One of the fun things of historical research on the Iron Brigade is discovering the boys of the past were in truth just boys and not mystical figures of some fanciful epic. Today's case in point, this brief poem sent to the Wisconsin State Register newspaper by Charlie Dow of the Second Wisconsin. Young Dow was many of the "prints" or former newspapermen now serving in uniform with the Iron Brigade and had not lost his way with words. This "Soldier's Prayer" was printed in the Register on April 18, 1863:
Our Father, which art in Washington, Uncle Abram is thy name;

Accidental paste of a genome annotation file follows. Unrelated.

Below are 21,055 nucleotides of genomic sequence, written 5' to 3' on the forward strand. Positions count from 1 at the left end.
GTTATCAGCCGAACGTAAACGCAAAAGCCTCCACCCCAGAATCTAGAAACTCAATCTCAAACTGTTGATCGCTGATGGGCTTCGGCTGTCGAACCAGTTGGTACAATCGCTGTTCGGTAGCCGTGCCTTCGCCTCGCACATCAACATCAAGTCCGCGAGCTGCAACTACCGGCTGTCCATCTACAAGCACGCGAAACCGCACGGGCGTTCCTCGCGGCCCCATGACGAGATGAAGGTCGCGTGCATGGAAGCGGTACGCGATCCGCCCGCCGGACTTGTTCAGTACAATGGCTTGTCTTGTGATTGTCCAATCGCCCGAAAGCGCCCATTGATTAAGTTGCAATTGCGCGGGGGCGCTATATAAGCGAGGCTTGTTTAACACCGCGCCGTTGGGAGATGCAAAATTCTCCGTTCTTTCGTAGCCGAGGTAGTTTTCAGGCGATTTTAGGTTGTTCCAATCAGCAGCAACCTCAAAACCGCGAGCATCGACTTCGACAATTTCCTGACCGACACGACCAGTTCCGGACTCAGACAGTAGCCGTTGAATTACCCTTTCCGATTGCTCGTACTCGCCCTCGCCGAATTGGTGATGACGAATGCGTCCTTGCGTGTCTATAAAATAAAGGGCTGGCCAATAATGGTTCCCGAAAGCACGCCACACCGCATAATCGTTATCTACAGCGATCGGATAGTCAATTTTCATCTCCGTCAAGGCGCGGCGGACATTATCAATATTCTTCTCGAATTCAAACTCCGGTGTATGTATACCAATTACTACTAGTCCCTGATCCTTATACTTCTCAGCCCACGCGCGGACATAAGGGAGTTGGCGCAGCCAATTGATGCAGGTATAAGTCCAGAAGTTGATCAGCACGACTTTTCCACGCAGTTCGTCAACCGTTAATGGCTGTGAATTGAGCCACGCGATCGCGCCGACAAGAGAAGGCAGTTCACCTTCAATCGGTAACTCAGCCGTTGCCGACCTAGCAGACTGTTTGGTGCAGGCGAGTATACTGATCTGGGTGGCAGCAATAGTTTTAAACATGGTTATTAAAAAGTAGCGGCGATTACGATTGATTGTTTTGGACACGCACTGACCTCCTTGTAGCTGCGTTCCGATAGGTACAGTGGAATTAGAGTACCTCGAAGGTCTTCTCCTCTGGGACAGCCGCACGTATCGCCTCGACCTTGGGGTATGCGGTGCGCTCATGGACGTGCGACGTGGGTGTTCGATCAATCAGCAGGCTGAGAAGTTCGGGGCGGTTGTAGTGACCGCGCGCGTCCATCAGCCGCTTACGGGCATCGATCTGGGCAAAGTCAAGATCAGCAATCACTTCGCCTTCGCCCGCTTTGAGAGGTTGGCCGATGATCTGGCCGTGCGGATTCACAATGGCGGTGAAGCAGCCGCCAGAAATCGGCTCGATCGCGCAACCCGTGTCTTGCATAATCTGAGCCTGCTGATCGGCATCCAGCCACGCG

Thy victories won, Thy will be done in the South as it is in the North;
Give us this day our daily pork and crackers;
And forgive us our shortcomings, as we forgive our Quartermaster;
And forgive us not by traitors but deliver us from Skedaddlers;
For thine is the power over...the soldier "for the period of three years or during the war."